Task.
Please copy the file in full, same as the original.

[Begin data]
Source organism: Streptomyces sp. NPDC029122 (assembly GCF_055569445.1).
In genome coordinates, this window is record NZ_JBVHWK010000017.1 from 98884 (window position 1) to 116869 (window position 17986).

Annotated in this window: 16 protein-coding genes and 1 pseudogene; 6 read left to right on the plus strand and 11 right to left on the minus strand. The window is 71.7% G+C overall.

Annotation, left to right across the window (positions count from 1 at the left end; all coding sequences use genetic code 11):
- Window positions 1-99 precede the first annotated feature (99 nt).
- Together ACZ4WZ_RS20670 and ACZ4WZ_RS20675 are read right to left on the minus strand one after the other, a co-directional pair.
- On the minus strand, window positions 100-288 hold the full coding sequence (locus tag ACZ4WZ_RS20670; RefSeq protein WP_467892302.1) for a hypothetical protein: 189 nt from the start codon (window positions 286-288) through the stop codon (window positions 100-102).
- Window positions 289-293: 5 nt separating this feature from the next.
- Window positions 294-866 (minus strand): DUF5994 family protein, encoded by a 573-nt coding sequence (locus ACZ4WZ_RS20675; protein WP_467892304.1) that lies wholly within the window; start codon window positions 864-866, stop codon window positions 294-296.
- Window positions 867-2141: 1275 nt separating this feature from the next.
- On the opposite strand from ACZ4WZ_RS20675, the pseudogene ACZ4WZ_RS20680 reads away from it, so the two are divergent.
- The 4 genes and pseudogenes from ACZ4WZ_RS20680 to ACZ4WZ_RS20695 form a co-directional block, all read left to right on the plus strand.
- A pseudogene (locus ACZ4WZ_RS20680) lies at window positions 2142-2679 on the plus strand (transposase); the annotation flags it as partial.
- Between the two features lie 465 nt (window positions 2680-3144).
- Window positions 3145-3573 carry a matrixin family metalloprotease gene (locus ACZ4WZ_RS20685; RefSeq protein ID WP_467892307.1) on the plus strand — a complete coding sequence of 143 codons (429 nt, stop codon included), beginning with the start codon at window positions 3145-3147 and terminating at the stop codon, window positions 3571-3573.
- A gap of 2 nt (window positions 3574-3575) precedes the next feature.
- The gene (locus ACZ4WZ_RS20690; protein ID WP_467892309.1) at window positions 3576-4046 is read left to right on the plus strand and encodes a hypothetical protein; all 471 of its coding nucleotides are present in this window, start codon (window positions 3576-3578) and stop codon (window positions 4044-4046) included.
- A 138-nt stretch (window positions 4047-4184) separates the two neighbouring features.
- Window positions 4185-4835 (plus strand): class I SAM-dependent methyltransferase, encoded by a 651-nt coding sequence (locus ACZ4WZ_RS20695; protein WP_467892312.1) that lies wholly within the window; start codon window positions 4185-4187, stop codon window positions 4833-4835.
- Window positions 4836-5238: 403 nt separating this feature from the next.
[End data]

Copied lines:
Source organism: Streptomyces sp. NPDC029122 (assembly GCF_055569445.1).
In genome coordinates, this window is record NZ_JBVHWK010000017.1 from 98884 (window position 1) to 116869 (window position 17986).

Annotated in this window: 16 protein-coding genes and 1 pseudogene; 6 read left to right on the plus strand and 11 right to left on the minus strand. The window is 71.7% G+C overall.

Annotation, left to right across the window (positions count from 1 at the left end; all coding sequences use genetic code 11):
- Window positions 1-99 precede the first annotated feature (99 nt).
- Together ACZ4WZ_RS20670 and ACZ4WZ_RS20675 are read right to left on the minus strand one after the other, a co-directional pair.
- On the minus strand, window positions 100-288 hold the full coding sequence (locus tag ACZ4WZ_RS20670; RefSeq protein WP_467892302.1) for a hypothetical protein: 189 nt from the start codon (window positions 286-288) through the stop codon (window positions 100-102).
- Window positions 289-293: 5 nt separating this feature from the next.
- Window positions 294-866 (minus strand): DUF5994 family protein, encoded by a 573-nt coding sequence (locus ACZ4WZ_RS20675; protein WP_467892304.1) that lies wholly within the window; start codon window positions 864-866, stop codon window positions 294-296.
- Window positions 867-2141: 1275 nt separating this feature from the next.
- On the opposite strand from ACZ4WZ_RS20675, the pseudogene ACZ4WZ_RS20680 reads away from it, so the two are divergent.
- The 4 genes and pseudogenes from ACZ4WZ_RS20680 to ACZ4WZ_RS20695 form a co-directional block, all read left to right on the plus strand.
- A pseudogene (locus ACZ4WZ_RS20680) lies at window positions 2142-2679 on the plus strand (transposase); the annotation flags it as partial.
- Between the two features lie 465 nt (window positions 2680-3144).
- Window positions 3145-3573 carry a matrixin family metalloprotease gene (locus ACZ4WZ_RS20685; RefSeq protein ID WP_467892307.1) on the plus strand — a complete coding sequence of 143 codons (429 nt, stop codon included), beginning with the start codon at window positions 3145-3147 and terminating at the stop codon, window positions 3571-3573.
- A gap of 2 nt (window positions 3574-3575) precedes the next feature.
- The gene (locus ACZ4WZ_RS20690; protein ID WP_467892309.1) at window positions 3576-4046 is read left to right on the plus strand and encodes a hypothetical protein; all 471 of its coding nucleotides are present in this window, start codon (window positions 3576-3578) and stop codon (window positions 4044-4046) included.
- A 138-nt stretch (window positions 4047-4184) separates the two neighbouring features.
- Window positions 4185-4835 (plus strand): class I SAM-dependent methyltransferase, encoded by a 651-nt coding sequence (locus ACZ4WZ_RS20695; protein WP_467892312.1) that lies wholly within the window; start codon window positions 4185-4187, stop codon window positions 4833-4835.
- Window positions 4836-5238: 403 nt separating this feature from the next.